Installing software

Open-source software is provided by the nix module. The nix store on gra-vdi is preconfigured to use accelerated OpenGL whenever possible. To install a nix package into your environment click the black terminal icon on the top menu bar or pick Applications -> System Tools -> Terminal. Once a terminal window appears, run module load nix. Now you can search for programs using the nix search <regexp> command and install them in your environment using the nix-env --install --attr <attribute> command. As an example, say you wanted to install QGIS:

[name@gra-vdi4]$ module load nix
[name@gra-vdi4]$ nix search qgis
Attribute name: nixpkgs.qgis
Package name: qgis
Version: 2.18.20
Description: User friendly Open Source Geographic Information System
[name@gra-vdi4]$ nix-env --install --attr nixpkgs.qgis

Your nix environment persists from one login to the next, therefore you only need to run an install command once. Whatever you install today will be available anytime you load the nix module.

  [name@gra-vdi4]$ module load nix
  [name@gra-vdi4]$ qgis

Building OpenGL applications

For accelerated OpenGL to work, it is necessary to adjust compiled binaries to pre-load an appropriate version of the "" library from VirtualGL. This has already been done for software modules available on gra-vdi and any OpenGL based packages you build/install via nix. It is, however, something that has to be done for any pre-built software you download or any codes you compile without using nix.

The easiest way to do this is use the patchelf utility from nix (use nix-env --install --attr nixpkgs.patchelf to install it) to adjust the final binary. For example, say you built an OpenGL application against the system libraries and installed it as ~/.local/bin/myglapp. Then you need to add the system VirtualGL library /usr/lib64/VirtualGL/ as the first required library to it

  [name@gra-vdi4]$ module load nix
  [name@gra-vdi4]$ patchelf --add-needed /usr/lib64/VirtualGL/ ~/.local/bin/myglapp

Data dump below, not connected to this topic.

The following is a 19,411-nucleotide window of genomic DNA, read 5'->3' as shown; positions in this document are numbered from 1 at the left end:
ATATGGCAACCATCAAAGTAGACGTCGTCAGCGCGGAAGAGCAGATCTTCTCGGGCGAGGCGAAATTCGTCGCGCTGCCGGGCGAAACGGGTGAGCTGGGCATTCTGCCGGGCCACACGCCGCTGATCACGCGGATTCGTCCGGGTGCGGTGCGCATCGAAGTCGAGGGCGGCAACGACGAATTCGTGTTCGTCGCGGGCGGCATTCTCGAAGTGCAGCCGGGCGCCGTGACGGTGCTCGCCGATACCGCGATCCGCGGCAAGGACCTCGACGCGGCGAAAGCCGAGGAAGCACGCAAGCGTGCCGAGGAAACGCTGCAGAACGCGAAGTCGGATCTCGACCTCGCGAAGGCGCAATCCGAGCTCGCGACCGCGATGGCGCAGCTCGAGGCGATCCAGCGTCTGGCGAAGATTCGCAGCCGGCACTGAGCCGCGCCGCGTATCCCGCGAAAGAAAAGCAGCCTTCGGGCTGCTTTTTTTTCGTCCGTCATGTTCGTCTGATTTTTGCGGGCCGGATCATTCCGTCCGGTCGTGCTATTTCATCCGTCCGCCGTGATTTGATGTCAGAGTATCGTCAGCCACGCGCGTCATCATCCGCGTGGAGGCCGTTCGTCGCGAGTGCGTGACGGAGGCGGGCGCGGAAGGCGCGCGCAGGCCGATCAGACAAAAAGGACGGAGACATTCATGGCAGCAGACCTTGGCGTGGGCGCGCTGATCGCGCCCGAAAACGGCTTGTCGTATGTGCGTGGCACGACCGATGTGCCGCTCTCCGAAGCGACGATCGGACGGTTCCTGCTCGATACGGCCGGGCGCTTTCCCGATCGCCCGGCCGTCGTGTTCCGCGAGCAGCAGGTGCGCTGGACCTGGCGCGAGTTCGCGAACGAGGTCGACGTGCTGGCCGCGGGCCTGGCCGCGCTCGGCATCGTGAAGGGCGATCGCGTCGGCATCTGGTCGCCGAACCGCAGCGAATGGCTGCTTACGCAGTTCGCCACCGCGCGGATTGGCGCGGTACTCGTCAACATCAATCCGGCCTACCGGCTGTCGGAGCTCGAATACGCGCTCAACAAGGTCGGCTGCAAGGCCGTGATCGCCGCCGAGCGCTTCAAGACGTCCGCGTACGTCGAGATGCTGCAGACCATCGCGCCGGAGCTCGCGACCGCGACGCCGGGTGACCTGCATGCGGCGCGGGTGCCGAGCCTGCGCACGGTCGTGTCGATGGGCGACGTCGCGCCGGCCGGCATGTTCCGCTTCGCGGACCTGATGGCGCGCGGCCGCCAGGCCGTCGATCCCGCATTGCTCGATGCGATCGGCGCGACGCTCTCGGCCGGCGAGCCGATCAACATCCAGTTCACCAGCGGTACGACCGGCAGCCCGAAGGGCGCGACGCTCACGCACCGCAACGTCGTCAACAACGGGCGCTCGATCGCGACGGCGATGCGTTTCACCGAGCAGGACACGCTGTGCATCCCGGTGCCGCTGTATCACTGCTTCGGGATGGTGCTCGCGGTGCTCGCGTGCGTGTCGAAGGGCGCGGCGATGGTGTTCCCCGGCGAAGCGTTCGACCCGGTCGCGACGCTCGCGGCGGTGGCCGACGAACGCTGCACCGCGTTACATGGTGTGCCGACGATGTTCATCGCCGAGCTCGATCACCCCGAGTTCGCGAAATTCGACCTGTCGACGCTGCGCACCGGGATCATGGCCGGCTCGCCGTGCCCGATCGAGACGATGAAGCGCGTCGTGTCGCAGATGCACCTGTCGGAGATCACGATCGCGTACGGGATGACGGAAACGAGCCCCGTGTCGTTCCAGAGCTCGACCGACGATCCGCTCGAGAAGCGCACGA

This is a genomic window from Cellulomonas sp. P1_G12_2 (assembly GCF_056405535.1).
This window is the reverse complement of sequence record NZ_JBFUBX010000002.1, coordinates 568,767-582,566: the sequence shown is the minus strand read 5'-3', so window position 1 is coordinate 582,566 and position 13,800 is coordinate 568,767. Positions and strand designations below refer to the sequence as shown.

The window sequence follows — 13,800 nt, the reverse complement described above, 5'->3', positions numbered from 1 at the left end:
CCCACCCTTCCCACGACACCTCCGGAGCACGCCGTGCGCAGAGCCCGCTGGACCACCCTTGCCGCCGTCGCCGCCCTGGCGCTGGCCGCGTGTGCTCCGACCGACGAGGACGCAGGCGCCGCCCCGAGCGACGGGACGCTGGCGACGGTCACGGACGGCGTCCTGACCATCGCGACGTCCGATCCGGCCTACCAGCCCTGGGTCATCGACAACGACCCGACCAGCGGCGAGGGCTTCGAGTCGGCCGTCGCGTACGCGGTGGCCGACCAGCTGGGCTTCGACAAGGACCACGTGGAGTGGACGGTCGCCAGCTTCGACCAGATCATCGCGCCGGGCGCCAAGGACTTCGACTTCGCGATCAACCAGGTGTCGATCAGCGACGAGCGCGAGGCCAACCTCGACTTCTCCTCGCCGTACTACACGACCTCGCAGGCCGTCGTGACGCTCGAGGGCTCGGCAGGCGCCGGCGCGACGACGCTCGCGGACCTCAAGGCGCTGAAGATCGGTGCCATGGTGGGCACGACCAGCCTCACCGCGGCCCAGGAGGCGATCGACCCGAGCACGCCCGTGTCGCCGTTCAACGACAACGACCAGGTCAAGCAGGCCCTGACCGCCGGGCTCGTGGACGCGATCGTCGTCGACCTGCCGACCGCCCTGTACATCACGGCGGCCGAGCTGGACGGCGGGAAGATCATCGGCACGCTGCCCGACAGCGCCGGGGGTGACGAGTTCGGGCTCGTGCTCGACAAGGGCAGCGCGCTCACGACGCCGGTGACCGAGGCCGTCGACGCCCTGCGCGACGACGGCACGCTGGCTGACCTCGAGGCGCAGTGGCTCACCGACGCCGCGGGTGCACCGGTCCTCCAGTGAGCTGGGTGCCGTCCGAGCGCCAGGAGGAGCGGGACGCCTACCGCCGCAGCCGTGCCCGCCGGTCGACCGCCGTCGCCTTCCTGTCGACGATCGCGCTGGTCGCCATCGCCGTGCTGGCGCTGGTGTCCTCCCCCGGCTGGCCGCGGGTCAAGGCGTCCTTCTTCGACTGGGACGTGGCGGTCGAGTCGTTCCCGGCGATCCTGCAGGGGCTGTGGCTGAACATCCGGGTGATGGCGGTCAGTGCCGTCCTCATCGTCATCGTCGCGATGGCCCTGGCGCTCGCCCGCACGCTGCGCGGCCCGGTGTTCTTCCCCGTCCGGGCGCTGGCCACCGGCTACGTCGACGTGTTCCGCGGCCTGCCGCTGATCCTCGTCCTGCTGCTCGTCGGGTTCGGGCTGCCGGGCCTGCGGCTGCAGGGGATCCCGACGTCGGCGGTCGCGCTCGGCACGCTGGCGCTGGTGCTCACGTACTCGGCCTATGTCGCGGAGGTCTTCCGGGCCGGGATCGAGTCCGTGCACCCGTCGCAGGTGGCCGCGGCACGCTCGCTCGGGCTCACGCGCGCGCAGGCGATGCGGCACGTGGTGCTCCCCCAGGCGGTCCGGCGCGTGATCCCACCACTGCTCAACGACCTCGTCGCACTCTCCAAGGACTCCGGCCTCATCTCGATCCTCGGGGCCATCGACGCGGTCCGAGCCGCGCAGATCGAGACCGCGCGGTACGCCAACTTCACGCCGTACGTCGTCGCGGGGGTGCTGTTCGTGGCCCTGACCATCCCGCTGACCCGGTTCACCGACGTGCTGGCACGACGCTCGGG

Note that it is also possible to pre-load via the LD_PRELOAD environment variable. This is generally a bad idea as it applies indiscriminately to all binaries, and those that require a different than that set in LD_PRELOAD will then fail, but it can be used safely in some cases in wrapper scripts.

Compute Nodes

Where VDI login nodes are unavailable you can start a VNC server on a compute node, and, with suitable port forwarding, connect to it from your desktop. This gives you dedicated access to the server, but does not provide a full graphical desktop or hardware-accelerated OpenGL.

Starting a VNC server

Before starting your VNC server, reserve a node on which to run it using salloc. As an example, to request an interactive job using 4 CPUs and 16GB of memory you could use the command:

[username@cedar5:~/project] salloc --time=1:00:0 --cpus-per-task=4 --mem=16000 --account=def-username
salloc: Pending job allocation 20067316
salloc: job 20067316 queued and waiting for resources
salloc: job 20067316 has been allocated resources
salloc: Granted job allocation 20067316
salloc: Waiting for resource configuration
salloc: Nodes cdr768 are ready for job

Once your interactive job has started, one environment variable must be set in order to avoid some repetitive desktop errors:

[username@cdr768:~/project] export XDG_RUNTIME_DIR=${SLURM_TMPDIR}

Then, start a VNC server with vncserver. Take note of which node your job is running on. If unsure, you can use the hostname command to check. The first time you do this you will be prompted to set a password for your VNC server. DO NOT LEAVE THIS BLANK. You may change it later using the vncpasswd command. Continuing with the example:

[username@cdr768:~/project] vncserver
You will require a password to access your desktops.
Would you like to enter a view-only password (y/n)? n
xauth:  file /home/username/.Xauthority does not exist
New ' (username)' desktop is
Creating default startup script /home/username/.vnc/xstartup